The goal is to integrate circuits into nonwoven textiles to create wearable textile printed circuit boards and systems. This technology will be applied towards wearable computing applications like physiological monitoring garments, textile RFID, and human-robot distributed networks. Our research adopts the technologies used in the polymer thick film (PTF) industry and adapts and applies them to nonwoven textiles. Instead of weaving or knitting conductive yarns with fabrics, we are currently screen printing conductive inks onto novel nonwoven textile substrates produced in the College of Textiles at NC State University.
In order to characterize the capabilities of these conductive inks, as they have been printed onto the nonwoven substrates, we have measured the electrical properties of printed transmission lines. These experiments have shown that the printed lines can support multi-gigabit per second applications for line distances of up to 2 meters long. In addition, we have designed active ECG dry electrodes for integration into a garment. Preliminary tests with these nonwoven printed electrodes show promising results yielding a clean ECG waveform. Currently, a wireless Bluetooth system is being developed using a HP IPAQ Pocket PC and a remote embedded Bluetooth system with an ECG preamplifier and Texas Instruments MSP-430 microcontroller. Ultimately, the embedded Bluetooth system will be integrated into a garment for heart rate and respiration monitoring. This system will allow wireless monitoring of a person’s heart rate without large bulky electronics and obstructive wires.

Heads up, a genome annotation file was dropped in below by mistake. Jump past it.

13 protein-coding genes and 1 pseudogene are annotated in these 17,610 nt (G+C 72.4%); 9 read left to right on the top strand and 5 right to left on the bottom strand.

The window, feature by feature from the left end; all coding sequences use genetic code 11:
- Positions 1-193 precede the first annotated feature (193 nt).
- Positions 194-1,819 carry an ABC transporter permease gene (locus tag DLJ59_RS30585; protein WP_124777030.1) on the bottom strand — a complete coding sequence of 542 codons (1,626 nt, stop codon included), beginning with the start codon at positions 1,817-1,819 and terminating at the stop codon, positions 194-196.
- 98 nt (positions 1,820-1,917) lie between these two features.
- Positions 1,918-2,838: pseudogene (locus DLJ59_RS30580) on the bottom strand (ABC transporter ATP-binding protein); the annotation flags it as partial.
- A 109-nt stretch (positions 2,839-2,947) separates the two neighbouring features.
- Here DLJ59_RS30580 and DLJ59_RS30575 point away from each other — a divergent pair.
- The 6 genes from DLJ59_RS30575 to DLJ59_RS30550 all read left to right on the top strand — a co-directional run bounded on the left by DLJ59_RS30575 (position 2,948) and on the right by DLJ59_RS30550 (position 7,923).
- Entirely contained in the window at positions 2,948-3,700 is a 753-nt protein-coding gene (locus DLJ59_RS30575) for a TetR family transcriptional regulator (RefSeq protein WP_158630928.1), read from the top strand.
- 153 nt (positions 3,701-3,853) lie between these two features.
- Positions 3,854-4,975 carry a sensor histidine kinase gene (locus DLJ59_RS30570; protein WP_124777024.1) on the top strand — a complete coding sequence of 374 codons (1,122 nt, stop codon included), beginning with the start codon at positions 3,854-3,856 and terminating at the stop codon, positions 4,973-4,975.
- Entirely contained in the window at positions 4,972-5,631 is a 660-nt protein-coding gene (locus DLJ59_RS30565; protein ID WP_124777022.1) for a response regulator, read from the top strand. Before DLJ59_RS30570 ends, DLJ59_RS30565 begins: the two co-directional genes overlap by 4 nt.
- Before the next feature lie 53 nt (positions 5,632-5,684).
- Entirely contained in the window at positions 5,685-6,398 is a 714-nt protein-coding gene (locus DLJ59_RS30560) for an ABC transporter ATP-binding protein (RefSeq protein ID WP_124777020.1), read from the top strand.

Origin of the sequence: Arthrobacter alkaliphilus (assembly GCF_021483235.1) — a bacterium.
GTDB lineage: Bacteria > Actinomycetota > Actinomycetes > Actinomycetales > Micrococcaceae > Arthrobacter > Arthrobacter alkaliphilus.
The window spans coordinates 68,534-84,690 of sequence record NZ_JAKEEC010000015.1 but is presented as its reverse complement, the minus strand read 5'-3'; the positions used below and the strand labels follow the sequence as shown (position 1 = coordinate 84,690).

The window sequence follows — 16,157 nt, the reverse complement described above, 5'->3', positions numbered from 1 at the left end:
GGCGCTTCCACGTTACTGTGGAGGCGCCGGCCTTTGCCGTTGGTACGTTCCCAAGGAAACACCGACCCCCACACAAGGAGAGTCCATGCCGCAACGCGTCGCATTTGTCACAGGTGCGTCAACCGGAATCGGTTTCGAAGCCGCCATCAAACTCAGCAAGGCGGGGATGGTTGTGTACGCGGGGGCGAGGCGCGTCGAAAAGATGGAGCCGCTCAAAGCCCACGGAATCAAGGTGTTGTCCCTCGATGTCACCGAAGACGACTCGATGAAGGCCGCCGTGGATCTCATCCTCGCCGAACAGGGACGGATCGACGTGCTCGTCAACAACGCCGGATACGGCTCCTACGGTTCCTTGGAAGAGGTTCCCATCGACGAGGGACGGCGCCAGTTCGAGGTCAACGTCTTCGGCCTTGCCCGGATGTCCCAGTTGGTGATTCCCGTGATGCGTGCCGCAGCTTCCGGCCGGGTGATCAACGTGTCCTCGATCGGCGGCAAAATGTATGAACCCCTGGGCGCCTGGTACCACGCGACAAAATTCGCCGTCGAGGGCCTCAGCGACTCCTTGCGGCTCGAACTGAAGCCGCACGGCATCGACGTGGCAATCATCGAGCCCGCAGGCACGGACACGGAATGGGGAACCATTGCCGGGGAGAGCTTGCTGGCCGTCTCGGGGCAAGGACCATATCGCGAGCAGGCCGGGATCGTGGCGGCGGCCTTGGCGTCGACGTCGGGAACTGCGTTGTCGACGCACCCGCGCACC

Related projects deal with: (1) the development of unique inductive and capacitive sensors all fabricated on nonwoven textile substrates, and (2) an interactive interface between the wearer and autonomous mobile robots.
Outreach to industry includes the following companies and federal agencies: Freudenberg, DuPont™, Creative Materials, Precisia, Paralec, Goulston Technologies, Sara Lee Branded Products, and U.S. Army Natick. This project is funded by the National Textile Center (NTC).
Faculty Team: Edward Grant; Behnam Pourdeyhimi; H. Troy Nagle; John Wilson
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